Tag Archives: words

A confusion of words?

Confusion_of_Tongues
The tower of Babel (engraving by Gustav Dore)

I am fascinated by the use of words. Well, I should say that I am fascinated by how people use certain words to present a desirable image of themselves. An everyday example is the obvious one of politicians – you can see them deliberatel pausing several times in an interview to think carefully about what words utter from their mouths.
Rightly so. We all know how easily people can be insulted over a few words (ask Mr Clarkson from Top Gear about this) and so choosing our words is vital.

Using the wrong word can spell doom. I recently marked an assignment where a student ‘psycho-educated a patient on holidays abroad’. Yes this could be psycho education before someone comments but in the context of the essay it clearly was not. Put simply, if you do not know what a word means, then don’t use it as incorrect use sends a very clear signal of the level of your knowledge on the subject!

One phrase that irritates the hell out of me is ‘1:1 intervention’. I saw a football match the other week where the result was 1:1 so if a nurse says they had a 1:1, does this mean they played football? What is so wrong with saying ‘I spoke with…’ or heaven forbid whats wrong with saying ‘I chatted with…’? I am extremely proud that I have never conducted a 1:1 intervention with a patient but I am equally as proud that I have chatted with many over the years. I think that the meaning of ‘1:1 intervention’ has been lost/warped over time, this is evidenced by a student seeing me and explaining how they had a 1:1 with a patient and their family. I explained that one to one means a private chat between two people but this was lost on the poor soul because his mentor (a nurse in practice) had informed him that this work was indeed classed as a’1:1’.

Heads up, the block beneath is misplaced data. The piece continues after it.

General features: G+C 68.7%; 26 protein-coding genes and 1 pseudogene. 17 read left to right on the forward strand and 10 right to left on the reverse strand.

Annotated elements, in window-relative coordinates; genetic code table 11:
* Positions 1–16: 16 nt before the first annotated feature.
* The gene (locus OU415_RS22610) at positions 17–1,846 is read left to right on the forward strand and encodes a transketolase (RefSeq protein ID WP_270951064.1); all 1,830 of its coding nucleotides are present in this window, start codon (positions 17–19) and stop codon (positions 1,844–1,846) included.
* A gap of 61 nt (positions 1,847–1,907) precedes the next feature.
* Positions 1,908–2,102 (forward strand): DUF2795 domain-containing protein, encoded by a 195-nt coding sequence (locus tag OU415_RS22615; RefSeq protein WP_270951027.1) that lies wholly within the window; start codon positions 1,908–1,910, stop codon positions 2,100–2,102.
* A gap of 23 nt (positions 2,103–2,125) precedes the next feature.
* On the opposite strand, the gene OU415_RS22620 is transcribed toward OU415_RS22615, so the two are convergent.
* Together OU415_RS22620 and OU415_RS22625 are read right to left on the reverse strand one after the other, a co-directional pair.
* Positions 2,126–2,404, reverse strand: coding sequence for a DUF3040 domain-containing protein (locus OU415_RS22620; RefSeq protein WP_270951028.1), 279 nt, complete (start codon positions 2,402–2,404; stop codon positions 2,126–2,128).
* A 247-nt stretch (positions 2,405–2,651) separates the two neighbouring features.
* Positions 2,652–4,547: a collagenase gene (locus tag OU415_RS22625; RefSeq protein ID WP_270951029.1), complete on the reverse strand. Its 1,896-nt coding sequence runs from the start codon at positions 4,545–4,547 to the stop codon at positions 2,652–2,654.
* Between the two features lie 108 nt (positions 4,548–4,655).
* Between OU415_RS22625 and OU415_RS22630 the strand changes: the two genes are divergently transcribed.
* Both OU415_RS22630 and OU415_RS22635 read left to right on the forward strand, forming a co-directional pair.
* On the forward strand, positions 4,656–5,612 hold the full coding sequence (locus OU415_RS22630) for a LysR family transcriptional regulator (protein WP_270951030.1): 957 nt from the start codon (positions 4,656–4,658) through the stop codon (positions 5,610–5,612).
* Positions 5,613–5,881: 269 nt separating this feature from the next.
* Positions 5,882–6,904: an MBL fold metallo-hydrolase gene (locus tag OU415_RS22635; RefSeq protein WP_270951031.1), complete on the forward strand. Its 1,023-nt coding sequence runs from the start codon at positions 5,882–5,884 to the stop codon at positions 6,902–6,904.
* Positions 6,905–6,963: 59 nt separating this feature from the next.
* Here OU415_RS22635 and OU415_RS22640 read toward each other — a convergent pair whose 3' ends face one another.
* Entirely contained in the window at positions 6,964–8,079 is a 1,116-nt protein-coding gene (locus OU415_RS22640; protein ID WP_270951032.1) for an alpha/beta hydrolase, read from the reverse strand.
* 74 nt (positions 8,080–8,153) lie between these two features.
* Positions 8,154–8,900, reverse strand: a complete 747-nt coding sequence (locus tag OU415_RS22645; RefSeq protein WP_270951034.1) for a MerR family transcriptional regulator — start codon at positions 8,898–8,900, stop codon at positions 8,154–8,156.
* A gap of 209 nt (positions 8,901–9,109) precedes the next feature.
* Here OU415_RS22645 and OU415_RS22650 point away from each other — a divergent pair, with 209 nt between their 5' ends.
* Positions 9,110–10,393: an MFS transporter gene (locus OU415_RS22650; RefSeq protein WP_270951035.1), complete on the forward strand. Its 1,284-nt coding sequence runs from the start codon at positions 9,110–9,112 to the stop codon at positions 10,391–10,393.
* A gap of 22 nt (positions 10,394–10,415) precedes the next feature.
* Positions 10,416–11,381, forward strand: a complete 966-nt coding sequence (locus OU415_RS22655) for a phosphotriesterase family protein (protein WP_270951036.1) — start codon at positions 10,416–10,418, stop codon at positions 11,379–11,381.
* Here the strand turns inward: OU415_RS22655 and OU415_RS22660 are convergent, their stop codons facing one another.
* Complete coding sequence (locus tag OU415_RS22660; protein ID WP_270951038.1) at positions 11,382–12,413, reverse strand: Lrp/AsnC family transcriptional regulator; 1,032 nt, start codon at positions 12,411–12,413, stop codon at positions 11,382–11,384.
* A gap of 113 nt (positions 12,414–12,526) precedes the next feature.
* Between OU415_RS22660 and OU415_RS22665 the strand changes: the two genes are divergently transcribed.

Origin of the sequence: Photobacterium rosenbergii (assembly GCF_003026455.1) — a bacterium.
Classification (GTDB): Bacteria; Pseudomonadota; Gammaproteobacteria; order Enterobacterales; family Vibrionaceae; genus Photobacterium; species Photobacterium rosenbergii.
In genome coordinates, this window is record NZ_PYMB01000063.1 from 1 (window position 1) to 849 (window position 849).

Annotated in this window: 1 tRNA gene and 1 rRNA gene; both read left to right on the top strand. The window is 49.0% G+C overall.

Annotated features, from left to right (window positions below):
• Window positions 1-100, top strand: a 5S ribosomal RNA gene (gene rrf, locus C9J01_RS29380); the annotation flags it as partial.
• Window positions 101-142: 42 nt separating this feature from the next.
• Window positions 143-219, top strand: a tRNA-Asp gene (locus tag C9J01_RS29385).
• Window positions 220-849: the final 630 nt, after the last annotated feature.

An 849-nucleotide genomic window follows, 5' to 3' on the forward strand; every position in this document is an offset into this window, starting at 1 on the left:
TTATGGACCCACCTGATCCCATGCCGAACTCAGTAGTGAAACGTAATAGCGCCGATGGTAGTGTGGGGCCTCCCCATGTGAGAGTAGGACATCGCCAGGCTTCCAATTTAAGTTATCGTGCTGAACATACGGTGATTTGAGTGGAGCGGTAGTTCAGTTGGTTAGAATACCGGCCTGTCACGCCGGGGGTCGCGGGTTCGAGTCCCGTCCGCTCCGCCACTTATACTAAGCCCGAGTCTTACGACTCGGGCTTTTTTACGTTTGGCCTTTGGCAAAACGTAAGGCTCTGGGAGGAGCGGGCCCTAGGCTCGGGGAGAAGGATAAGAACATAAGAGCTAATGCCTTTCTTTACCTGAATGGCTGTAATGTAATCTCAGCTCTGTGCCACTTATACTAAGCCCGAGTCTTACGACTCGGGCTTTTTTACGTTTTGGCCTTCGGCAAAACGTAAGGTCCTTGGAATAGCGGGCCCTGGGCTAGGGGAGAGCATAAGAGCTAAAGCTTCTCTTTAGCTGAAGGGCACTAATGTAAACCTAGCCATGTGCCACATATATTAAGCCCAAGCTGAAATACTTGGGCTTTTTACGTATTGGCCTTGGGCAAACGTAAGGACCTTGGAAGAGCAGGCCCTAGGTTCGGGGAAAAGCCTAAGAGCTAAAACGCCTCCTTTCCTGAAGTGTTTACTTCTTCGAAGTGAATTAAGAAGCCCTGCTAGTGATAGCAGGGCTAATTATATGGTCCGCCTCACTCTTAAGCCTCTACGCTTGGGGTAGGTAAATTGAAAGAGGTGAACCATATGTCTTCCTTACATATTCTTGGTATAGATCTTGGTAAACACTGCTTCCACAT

We also ‘ob’ patients. The phrase ‘observe’ has been lost or to be precise the meaning has been lost. To ‘ob’ someone is simply to aimlessly follow someone around with the bizarre belief that this helps. What is wrong with chatting anyhow? Chatting with someone allows for the assessment of memory, orientation, delusional ideas, concentration, anxiety, paranoia – well the list goes on. It is the skilful nurse who uses these informal opportunities to gather information and to develop the greatest tool in a nurse’s armoury – the therapeutic relationship.

So why do we use these words? Well, I believe it comes to us as nurses losing our sense of self pride. What is wrong with saying I chatted with Fred? Answer – it simply doesn’t sound professionally credible. Are we scared that other health professionals may say ‘but talking isn’t really work that a professional does’ and so we disguise it by saying we conducted a 1:1 intervention? Perhaps those who are familiar with a previous post “Registered Nurse Plumber” may already know the direction that I am going.

Who do you want caring for you and your loved ones – the nurse who conducts 1:1 interventions with patients or the nurse who chats with you?